Musical Travelogue with Domna Samiou - Asia Minor
Music program, Television, ERT, 1977
“Musical Travelogue with Domna Samiou” (“Musiko Odiporiko me ti Domna Samiou”) was a television series researched and presented by Domna Samiou and broadcast by Greek National Television in 1976-1977. Each episode was dedicated to the music and dance tradition of a different area of Greece.
An episode dedicated to the musical tradition of the Greeks from the coastal Asia Minor, Smyrna, and the Eritrean peninsula. Historical recordings are presented: from the Centre for Asia Minor Studies, testimonies and songs from refugees living now in Thessaloniki, Athens, and Piraeus. Homeland of her own parents, Asia Minor had a special place in Domna Samiou's heart but was also in her blood.
The show started with Domna Samiou singing acapella the song from the village Vourla, Eritrean peninsula At Dawn, a milestone in the Asia Minor music tradition, first taught by her tutor Simon Karas. The song requires special vocal skills and the rendition of the 49-year-old Domna at the time, is -so far- unsurpassed.
The musicians Stefanos Vartanis, Nikos Stefanidis, and Mathios Balampanis played three instrumental tunes that are typical of the area of Smyrna, Asia Minor. Yangos Nikolelis danced in “old traditional style” the zeimbekiko dance.
Discussion with Markos Dragoumis, musicologist and head music collaborator at the Centre for Asia Minor Studies - Melpo Merlie Foundation. There, three historical recordings were presented from the Centre's archives recorded during 1930 under the supervision of Melpo Merlier, by the refugees Stefos Xepastos from Vourla, Eritrea, and Irini Bogiatzi from Fokies, Asia Minor.
A black stone from the shore I will use as a pillow
Whatever the body suffers, the head is to blame.
In Acharnon Street, Athens, the veteran singer of urban songs from Smyrna Stella Varthalitou sang the famous song Bournovalia (Girl From Bournova). The musician from Smyrna, Panagiotis Tataris, accompanies her by his santur.
In Ilioupoli, Thessaloniki, Domna met Yannis Stefanoudakis, a dock worker in the port of Thessaloniki and a basket maker who learned the art from his grandparents. His parents came from the village of Achirli in the province of Karabourn, Eritrean peninsula. Yannis Stefanoudakis presented the family heirlooms from the homeland and, together with Domna, they sang the well-known song Alatsatiani (Girl From Alatsata).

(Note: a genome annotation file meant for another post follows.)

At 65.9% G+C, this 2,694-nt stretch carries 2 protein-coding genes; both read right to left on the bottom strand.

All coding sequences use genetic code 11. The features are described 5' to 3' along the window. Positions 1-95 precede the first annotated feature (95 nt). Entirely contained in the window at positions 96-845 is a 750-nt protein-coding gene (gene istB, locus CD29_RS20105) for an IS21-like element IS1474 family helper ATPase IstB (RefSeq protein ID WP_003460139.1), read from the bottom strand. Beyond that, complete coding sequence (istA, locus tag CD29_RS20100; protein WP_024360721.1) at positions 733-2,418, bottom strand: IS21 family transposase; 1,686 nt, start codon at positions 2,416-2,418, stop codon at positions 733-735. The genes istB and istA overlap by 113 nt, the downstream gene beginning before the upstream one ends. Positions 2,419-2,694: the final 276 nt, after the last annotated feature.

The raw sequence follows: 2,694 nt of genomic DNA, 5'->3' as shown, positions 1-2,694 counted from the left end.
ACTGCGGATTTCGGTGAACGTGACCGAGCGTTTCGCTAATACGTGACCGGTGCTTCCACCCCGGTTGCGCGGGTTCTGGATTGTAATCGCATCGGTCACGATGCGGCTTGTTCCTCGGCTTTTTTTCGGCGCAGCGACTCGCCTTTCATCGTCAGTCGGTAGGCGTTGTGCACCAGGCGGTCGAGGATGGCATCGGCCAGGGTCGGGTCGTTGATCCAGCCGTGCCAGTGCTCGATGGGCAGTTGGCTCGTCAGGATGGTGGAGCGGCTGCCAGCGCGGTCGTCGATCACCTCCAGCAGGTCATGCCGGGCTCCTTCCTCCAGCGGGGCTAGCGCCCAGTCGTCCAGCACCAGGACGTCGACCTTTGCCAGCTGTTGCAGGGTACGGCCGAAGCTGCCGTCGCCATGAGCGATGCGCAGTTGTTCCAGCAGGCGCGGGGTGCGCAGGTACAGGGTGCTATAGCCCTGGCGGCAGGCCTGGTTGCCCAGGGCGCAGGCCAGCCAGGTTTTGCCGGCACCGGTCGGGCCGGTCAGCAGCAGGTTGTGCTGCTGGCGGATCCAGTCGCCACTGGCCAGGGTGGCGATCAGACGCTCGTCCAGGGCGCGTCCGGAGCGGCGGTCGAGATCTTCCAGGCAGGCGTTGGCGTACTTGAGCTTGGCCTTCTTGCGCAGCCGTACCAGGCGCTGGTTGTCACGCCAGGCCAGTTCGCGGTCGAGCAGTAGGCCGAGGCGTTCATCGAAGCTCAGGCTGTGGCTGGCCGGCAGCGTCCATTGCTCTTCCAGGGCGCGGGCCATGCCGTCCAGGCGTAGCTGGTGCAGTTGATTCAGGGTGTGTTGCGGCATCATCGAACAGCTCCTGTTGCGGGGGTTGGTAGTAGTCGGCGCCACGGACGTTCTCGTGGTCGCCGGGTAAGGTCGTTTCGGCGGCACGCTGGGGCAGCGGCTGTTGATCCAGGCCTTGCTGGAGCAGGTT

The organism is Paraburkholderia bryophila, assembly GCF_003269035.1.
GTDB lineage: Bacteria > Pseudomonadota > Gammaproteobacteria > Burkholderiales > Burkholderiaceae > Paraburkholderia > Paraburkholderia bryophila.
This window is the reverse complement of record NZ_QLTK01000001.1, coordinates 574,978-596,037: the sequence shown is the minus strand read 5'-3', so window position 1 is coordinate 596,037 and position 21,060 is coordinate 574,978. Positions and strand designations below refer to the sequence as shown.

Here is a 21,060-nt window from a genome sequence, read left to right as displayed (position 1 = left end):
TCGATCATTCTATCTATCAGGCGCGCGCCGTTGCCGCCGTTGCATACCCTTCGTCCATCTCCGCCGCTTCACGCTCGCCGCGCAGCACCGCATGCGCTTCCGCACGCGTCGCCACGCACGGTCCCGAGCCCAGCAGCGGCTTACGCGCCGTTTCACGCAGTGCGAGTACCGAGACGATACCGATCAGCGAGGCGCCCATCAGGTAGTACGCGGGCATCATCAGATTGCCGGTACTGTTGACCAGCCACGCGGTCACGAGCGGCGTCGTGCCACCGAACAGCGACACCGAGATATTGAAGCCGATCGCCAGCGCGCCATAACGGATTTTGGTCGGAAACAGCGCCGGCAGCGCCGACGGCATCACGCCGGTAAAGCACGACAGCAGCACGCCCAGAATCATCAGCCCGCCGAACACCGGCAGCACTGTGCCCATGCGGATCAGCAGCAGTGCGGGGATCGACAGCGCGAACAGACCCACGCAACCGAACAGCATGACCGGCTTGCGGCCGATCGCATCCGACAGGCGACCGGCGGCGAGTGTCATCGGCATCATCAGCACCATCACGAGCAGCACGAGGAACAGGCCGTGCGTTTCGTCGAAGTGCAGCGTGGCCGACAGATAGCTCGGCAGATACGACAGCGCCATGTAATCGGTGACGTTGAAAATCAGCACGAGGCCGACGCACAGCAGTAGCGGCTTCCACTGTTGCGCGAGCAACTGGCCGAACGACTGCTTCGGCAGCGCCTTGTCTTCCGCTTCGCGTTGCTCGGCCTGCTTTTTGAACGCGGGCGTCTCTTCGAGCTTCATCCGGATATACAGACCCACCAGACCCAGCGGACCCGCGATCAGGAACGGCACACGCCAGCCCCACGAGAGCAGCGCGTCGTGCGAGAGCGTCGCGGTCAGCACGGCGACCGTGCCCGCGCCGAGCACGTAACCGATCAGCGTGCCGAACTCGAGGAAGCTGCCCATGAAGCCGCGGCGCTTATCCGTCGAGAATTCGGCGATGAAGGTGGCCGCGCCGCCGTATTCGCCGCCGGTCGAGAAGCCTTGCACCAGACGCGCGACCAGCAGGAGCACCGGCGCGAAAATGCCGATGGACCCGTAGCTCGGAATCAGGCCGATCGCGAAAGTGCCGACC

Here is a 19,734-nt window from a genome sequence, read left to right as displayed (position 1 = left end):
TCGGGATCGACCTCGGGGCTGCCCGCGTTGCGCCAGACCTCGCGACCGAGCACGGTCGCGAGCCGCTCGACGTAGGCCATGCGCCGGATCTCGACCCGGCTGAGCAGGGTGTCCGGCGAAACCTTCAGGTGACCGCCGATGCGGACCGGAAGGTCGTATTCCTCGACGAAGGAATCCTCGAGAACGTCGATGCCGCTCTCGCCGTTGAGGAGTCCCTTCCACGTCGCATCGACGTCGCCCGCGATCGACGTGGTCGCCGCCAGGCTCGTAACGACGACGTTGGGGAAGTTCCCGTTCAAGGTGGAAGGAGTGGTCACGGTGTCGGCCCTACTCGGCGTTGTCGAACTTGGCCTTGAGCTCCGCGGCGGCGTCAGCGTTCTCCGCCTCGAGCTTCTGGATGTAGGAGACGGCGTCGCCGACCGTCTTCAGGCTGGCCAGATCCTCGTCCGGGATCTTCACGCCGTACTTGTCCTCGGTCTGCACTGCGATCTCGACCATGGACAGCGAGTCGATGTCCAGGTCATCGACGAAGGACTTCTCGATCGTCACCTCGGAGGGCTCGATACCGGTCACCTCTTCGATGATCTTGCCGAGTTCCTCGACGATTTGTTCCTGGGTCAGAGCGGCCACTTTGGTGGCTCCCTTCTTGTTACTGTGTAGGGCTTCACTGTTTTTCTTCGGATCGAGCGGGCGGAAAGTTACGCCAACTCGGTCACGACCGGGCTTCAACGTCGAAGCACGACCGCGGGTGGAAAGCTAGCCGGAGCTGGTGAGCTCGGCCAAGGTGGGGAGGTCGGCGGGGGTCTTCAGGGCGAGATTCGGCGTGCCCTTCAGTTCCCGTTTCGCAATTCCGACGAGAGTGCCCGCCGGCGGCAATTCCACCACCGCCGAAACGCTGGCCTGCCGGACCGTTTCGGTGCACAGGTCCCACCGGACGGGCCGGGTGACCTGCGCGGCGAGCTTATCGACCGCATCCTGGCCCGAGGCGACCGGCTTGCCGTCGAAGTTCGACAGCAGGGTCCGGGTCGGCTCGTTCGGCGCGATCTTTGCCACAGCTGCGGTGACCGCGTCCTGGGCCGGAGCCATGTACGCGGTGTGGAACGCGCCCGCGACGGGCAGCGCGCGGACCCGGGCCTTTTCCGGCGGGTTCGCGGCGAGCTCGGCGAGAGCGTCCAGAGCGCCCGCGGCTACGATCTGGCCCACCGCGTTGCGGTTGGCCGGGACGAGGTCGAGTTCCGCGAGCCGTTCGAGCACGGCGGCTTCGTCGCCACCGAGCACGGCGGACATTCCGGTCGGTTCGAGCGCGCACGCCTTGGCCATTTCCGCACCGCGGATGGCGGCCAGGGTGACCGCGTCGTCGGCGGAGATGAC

The beautiful girls are in Alatsata, the white-skinned are in Vourla
And in Karabourna are the black-eyed ones…
The santur was one of the main musical instruments in the orchestras of Smyrna and the surrounding areas. The santur player Dimitris Macheras comes from Ephesus. His family went to Vathi of Samos in 1916 and later he moved to Thessaloniki where he worked as a singer and organist for the shadow theatre artist (karagioz) Charilaos Petropoulos. He uses his fingers instead of baguettes, as is done in the kanun. He has stopped playing professionally a long time ago and plays only for himself and his wife.
When the shootings for the needs of the program ended, a discussion started with the tape recording open and Domna Samiou sang for the company the well-known rembetiko by Kostas Skarvelis accompanied by Dimitris Macheras and his wife.
In a tavern in Nea Krini, Thessaloniki, a barrel organ plays a Zeimbekikos Dance.
In Nea Erythraea, Attica, a group of refugees from Alatsata, Asia Minor led and inspired by Kleoniki Tzoanaki, well-known to all residents there for her songs, energy, and social gatherings, sang two favorite songs of their homeland, Alatsatiani (Girl From Alatsata) and Attaris.
In Kokkinia, Attica, Yannis Agoropoulos (Hatzis), 73 years old, from Smyrna and Elias Vourlakos, 48 years old, whose family originates from Smyrna, sang together a Smyrneian variation of the Constantinopolitan song Like the Marble Columns.
Yannis Agoropoulos (Hatzis) sang three table songs for Domna, typical of Smyrna musical tradition, and a group in Kokkinia, Attica, sang the love song I Lost My Scarf With Hundreds of Florins.
Domna Samiou sang the song Aman Gel Aman (The Leaves of the Rose), a song she learned from her mother who was a refugee from the village of Baindir in the province of Smyrna. She is accompanied by musicians Stefanos Vartanis, violin, Nikos Stefanidis, kanun and Mathios Balabanis, goblet drum.
The program ended with a reference - a tribute to the leading musician from Asia Minor Nikos Stefanidis, 86 years old at the time. Introducing him, Domna said, "The kanun is an instrument of Asia Minor and Thrace and is considered one of the most perfect musical instruments. Nikos Stefanidis is probably the only Greek musician who plays this instrument today ".